Confessions of an Arabic student: Ordering Falafels And Sounding Like A Pirate


Monday was a very important day for me. It wasn’t Christmas, or my birthday, or the day I competed in the Slovakian jousting championships. In fact, it was an occasion of much greater significance.

Ladies and Gentlemen, boys and girls, and she-who-serial-googles-‘snails’-to-land-here, last Monday evening, I learnt the last four letters of the Arabic alphabet: ط, ظ,
ع and غ.

Those final four characters had been hanging over my classmates and me for a full three weeks. Our Mudarrissa (مدرسة) kept promising we’d get to them the following lesson, but we got tied up learning how to attach possessive pronouns to objects like chairs, bags, chickens and doors and how to ask for falafels.

The four offending letters had been left until the end because native English speakers tend to mispronounce them because we lack an equivalent sound. The most felonious one is: غ.

“Who wants to pronounce this one?” asked the Mudarissa, pointing at the lone-standing, three-shaped character with a hat she’d printed on the board.

(Teacher tip: Never, ever ask open questions)

An eerie silence descended.

“How about …. you. Kate?”

“Agggghhhrr”, she said.

“Aaarr” I replied, as if I was at the dentist. She shook her head.

“Agggghhhrrr” she repeated.

“Rrrrrrrrrgh” I tried once again, only to cause her to shake her head more violently.

“No. It’s AGGGGHRRR. Not “RRRRRR”.

“AAAAGRRR?”.

“No.”

This went on for some time. I estimate that I voiced the letter incorrectly seventeen times before she gave up on me. I was prepared to continue indefinitely but the other students were beginning to shift in their chairs and smother giggles.

It might not seem like a big deal to seasoned polyglots, but I am pretty glad I’ve got this far. You might remember that Arabic has twenty-eight letters, which change shape according to their position in a word.

What’s now happened – since Monday- is that I can look at a word and actually read it –albeit incredibly slowly. Of course as most standard Arabic script doesn’t mark vowels, what I’m reading could have a myriad of actual pronunciations. The point though is that I’m now in a position to consider those possibilities.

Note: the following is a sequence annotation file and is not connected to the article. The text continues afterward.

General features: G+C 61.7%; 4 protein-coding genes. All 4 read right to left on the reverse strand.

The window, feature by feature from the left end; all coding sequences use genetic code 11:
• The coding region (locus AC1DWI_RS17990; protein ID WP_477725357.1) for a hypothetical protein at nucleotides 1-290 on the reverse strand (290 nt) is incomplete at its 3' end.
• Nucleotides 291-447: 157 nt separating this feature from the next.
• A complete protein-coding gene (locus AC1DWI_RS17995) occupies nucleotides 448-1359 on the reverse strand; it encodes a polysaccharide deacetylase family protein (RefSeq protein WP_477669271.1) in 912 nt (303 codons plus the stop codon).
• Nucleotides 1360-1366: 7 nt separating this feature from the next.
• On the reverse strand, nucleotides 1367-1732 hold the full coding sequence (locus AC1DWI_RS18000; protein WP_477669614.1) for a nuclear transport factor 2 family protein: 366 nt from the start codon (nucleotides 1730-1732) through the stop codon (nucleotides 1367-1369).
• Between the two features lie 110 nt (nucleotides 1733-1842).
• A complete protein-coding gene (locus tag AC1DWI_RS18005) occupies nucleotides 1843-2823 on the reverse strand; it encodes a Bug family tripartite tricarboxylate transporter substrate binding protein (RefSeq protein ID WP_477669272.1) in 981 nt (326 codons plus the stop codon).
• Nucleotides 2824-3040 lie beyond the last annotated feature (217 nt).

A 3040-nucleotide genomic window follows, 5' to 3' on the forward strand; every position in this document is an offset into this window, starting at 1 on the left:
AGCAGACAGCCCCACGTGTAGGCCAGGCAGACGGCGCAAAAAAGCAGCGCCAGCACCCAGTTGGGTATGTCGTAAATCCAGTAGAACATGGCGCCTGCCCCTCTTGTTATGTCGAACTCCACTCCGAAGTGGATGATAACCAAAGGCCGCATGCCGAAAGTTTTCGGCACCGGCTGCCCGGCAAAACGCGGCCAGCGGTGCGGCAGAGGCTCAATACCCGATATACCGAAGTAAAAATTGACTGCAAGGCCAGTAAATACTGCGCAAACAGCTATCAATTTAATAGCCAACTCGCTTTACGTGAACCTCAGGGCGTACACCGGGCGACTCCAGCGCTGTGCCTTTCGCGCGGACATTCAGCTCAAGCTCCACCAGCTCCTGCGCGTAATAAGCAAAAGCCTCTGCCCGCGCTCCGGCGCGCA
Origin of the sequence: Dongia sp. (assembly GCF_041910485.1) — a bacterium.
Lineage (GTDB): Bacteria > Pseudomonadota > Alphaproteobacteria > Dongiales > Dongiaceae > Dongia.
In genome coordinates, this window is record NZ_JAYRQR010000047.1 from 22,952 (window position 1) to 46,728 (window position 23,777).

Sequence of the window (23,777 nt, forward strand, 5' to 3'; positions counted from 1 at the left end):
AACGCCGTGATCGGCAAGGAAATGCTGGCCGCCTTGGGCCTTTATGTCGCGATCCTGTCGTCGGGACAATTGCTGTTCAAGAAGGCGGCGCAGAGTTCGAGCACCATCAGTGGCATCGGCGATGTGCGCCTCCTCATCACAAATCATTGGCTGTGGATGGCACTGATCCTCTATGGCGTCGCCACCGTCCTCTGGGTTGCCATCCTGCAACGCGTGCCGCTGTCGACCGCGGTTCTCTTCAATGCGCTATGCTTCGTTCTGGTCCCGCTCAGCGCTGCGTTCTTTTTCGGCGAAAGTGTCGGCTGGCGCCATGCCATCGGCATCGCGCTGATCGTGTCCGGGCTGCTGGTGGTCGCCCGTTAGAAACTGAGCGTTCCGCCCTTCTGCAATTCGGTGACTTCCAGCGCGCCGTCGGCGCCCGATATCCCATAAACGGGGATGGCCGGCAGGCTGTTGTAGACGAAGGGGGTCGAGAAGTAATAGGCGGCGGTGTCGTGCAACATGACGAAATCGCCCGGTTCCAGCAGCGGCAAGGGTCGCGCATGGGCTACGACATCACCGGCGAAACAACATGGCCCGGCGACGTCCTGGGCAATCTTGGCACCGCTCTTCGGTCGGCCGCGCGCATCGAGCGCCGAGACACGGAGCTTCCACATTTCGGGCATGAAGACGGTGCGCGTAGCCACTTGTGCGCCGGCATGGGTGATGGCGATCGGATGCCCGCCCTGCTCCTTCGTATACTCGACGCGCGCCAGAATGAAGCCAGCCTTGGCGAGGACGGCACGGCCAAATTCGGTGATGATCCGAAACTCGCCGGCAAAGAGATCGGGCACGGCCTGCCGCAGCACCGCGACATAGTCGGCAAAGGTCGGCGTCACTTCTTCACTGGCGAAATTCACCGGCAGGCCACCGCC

Today I started using facebook in Arabic. My profile picture was immediately transported to the other side of the screen and the ads offering me Masters Degree Courses in John Hopkins University switched to the left. In an effort to learn new vocabulary, I diligently copied and pasted some of the Arabic characters into Google translate. The Arabs, I’ve learnt have a way with words. They may not have the time to mark their vowels, but they do translate ‘unlike’ as “cancellation of admiration”.

H-A-L-A-L

Life for LSB has become yet more tedious since my initiation into the Arabic language. We can’t pass a kebab shop without me reading “H-A-L-A-L” (حلالا) extremely slowly while missing the English translation that accompanies it. The other evening, on Camden Street while we were on the way to meet a friend for a hot port and a natter, I reeled off everything I could say in Arabic complete with elaborate supporting gestures.

“That is a beautiful and new car!”, I said pointing to a rusty 1993 fiat punto. “I am Kate Katharina.” “Pleased to meet you.” “Give me a falafel please”.

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10 thoughts on “Confessions of an Arabic student: Ordering Falafels And Sounding Like A Pirate

  1. Oooh, the 27th letter sums up my feelings perfectly; wow woo wheeeee! Very impressive, I’ll rely on you for all my future falafel needs.

  2. Well done, excellent progress with Arabic!! I have nearly forgotten about it since the last post!
    Sadly speaking, I havent made much progress with my language learning and with me getting drowned in work everyday, it’s hardly the best time at about 9 or 10pm to try to absorb or even write a german paragraph.. I am trying to make some time over Christmas to do more learning, I hope.
    I do have more thoughts about some great materials to blog about – aside from poetry and I am rather looking forward to it:)

  3. Directing your eyes from right to left, recognize 28 Arabic characters and trying to figure out which of the missing vowels would make most sense is certainly a feat you should be proud of! It has exercised your brain and added to its plasticity! Where are you going from here?

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  5. Aw wow! That’s utterly hilarious! The Arabic alphabet is undoubtedly scary and daunting at first, not just for Anglophones, however, I firmly believe that that it’s the kind of thing where practice really does make perfect! I cannot speak Arabic myself, however, I do have a rudimentary grasp of some very basic basics I think, (wahid falafel min fadlik) hee or something like that. Being an Urdu speaker and knowing how to recite the Quran means at least that I can pronounce the alphabet! I find it thoroughly exciting that you’re learning Arabic, would dearly love to do the same! Superb entry as always!

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